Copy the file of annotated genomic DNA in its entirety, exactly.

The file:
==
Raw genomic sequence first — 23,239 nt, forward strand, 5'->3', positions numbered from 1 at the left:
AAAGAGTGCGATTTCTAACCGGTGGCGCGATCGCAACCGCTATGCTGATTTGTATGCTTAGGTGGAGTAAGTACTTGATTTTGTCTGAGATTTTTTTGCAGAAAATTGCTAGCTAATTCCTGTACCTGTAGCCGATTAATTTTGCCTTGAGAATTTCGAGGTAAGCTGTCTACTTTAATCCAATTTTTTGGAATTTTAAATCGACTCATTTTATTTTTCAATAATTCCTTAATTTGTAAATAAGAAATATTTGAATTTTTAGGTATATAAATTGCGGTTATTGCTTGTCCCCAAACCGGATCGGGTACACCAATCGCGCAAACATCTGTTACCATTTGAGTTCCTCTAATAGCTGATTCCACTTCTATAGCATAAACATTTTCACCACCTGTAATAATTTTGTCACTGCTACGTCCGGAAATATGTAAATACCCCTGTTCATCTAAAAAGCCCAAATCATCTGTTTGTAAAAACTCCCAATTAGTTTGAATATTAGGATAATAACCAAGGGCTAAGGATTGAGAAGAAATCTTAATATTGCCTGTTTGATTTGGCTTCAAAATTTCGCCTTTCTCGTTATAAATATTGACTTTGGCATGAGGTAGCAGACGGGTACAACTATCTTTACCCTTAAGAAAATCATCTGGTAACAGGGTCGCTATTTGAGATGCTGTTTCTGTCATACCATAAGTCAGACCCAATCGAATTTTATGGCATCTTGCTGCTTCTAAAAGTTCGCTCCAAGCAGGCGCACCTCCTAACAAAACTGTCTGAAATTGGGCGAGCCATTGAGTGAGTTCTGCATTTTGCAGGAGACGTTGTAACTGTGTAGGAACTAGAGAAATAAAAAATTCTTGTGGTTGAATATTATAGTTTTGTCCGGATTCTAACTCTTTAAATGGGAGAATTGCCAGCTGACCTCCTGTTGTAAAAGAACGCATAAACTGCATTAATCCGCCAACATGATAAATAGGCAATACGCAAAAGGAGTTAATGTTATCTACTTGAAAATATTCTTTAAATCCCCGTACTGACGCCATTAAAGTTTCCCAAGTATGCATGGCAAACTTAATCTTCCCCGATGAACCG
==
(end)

Raw genomic sequence first — 23,239 nt, forward strand, 5'->3', positions numbered from 1 at the left:
AAAGAGTGCGATTTCTAACCGGTGGCGCGATCGCAACCGCTATGCTGATTTGTATGCTTAGGTGGAGTAAGTACTTGATTTTGTCTGAGATTTTTTTGCAGAAAATTGCTAGCTAATTCCTGTACCTGTAGCCGATTAATTTTGCCTTGAGAATTTCGAGGTAAGCTGTCTACTTTAATCCAATTTTTTGGAATTTTAAATCGACTCATTTTATTTTTCAATAATTCCTTAATTTGTAAATAAGAAATATTTGAATTTTTAGGTATATAAATTGCGGTTATTGCTTGTCCCCAAACCGGATCGGGTACACCAATCGCGCAAACATCTGTTACCATTTGAGTTCCTCTAATAGCTGATTCCACTTCTATAGCATAAACATTTTCACCACCTGTAATAATTTTGTCACTGCTACGTCCGGAAATATGTAAATACCCCTGTTCATCTAAAAAGCCCAAATCATCTGTTTGTAAAAACTCCCAATTAGTTTGAATATTAGGATAATAACCAAGGGCTAAGGATTGAGAAGAAATCTTAATATTGCCTGTTTGATTTGGCTTCAAAATTTCGCCTTTCTCGTTATAAATATTGACTTTGGCATGAGGTAGCAGACGGGTACAACTATCTTTACCCTTAAGAAAATCATCTGGTAACAGGGTCGCTATTTGAGATGCTGTTTCTGTCATACCATAAGTCAGACCCAATCGAATTTTATGGCATCTTGCTGCTTCTAAAAGTTCGCTCCAAGCAGGCGCACCTCCTAACAAAACTGTCTGAAATTGGGCGAGCCATTGAGTGAGTTCTGCATTTTGCAGGAGACGTTGTAACTGTGTAGGAACTAGAGAAATAAAAAATTCTTGTGGTTGAATATTATAGTTTTGTCCGGATTCTAACTCTTTAAATGGGAGAATTGCCAGCTGACCTCCTGTTGTAAAAGAACGCATAAACTGCATTAATCCGCCAACATGATAAATAGGCAATACGCAAAAGGAGTTAATGTTATCTACTTGAAAATATTCTTTAAATCCCCGTACTGACGCCATTAAAGTTTCCCAAGTATGCATGGCAAACTTAATCTTCCCCGATGAACCG